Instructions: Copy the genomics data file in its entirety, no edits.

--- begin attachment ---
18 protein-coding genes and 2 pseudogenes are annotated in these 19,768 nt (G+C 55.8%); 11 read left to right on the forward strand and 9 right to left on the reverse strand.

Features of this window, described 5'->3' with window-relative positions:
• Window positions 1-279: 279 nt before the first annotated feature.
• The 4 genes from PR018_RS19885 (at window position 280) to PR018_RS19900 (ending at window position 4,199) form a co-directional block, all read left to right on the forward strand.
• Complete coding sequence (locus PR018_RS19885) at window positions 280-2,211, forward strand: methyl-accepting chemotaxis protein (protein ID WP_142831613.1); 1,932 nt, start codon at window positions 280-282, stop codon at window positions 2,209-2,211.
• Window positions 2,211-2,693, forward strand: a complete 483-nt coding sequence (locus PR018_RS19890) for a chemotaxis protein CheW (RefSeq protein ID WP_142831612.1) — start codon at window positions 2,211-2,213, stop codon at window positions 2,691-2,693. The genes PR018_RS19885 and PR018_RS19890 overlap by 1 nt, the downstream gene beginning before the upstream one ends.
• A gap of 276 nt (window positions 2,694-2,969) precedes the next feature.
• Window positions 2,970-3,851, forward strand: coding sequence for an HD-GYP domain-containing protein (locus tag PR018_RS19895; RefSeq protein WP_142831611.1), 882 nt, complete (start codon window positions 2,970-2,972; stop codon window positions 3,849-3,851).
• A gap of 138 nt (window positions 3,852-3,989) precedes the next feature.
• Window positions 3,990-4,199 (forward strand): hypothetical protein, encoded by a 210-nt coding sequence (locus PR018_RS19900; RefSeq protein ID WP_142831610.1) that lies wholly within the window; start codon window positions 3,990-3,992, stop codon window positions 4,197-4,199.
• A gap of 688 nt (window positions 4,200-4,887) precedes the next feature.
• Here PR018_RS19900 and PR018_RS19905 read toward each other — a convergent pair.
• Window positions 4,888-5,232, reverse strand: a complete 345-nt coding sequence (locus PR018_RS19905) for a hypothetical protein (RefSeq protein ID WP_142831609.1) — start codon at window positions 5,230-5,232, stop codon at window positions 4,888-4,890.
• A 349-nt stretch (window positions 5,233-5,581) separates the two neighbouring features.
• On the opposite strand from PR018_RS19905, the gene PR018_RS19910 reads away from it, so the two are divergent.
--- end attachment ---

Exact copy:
18 protein-coding genes and 2 pseudogenes are annotated in these 19,768 nt (G+C 55.8%); 11 read left to right on the forward strand and 9 right to left on the reverse strand.

Features of this window, described 5'->3' with window-relative positions:
• Window positions 1-279: 279 nt before the first annotated feature.
• The 4 genes from PR018_RS19885 (at window position 280) to PR018_RS19900 (ending at window position 4,199) form a co-directional block, all read left to right on the forward strand.
• Complete coding sequence (locus PR018_RS19885) at window positions 280-2,211, forward strand: methyl-accepting chemotaxis protein (protein ID WP_142831613.1); 1,932 nt, start codon at window positions 280-282, stop codon at window positions 2,209-2,211.
• Window positions 2,211-2,693, forward strand: a complete 483-nt coding sequence (locus PR018_RS19890) for a chemotaxis protein CheW (RefSeq protein ID WP_142831612.1) — start codon at window positions 2,211-2,213, stop codon at window positions 2,691-2,693. The genes PR018_RS19885 and PR018_RS19890 overlap by 1 nt, the downstream gene beginning before the upstream one ends.
• A gap of 276 nt (window positions 2,694-2,969) precedes the next feature.
• Window positions 2,970-3,851, forward strand: coding sequence for an HD-GYP domain-containing protein (locus tag PR018_RS19895; RefSeq protein WP_142831611.1), 882 nt, complete (start codon window positions 2,970-2,972; stop codon window positions 3,849-3,851).
• A gap of 138 nt (window positions 3,852-3,989) precedes the next feature.
• Window positions 3,990-4,199 (forward strand): hypothetical protein, encoded by a 210-nt coding sequence (locus PR018_RS19900; RefSeq protein ID WP_142831610.1) that lies wholly within the window; start codon window positions 3,990-3,992, stop codon window positions 4,197-4,199.
• A gap of 688 nt (window positions 4,200-4,887) precedes the next feature.
• Here PR018_RS19900 and PR018_RS19905 read toward each other — a convergent pair.
• Window positions 4,888-5,232, reverse strand: a complete 345-nt coding sequence (locus PR018_RS19905) for a hypothetical protein (RefSeq protein ID WP_142831609.1) — start codon at window positions 5,230-5,232, stop codon at window positions 4,888-4,890.
• A 349-nt stretch (window positions 5,233-5,581) separates the two neighbouring features.
• On the opposite strand from PR018_RS19905, the gene PR018_RS19910 reads away from it, so the two are divergent.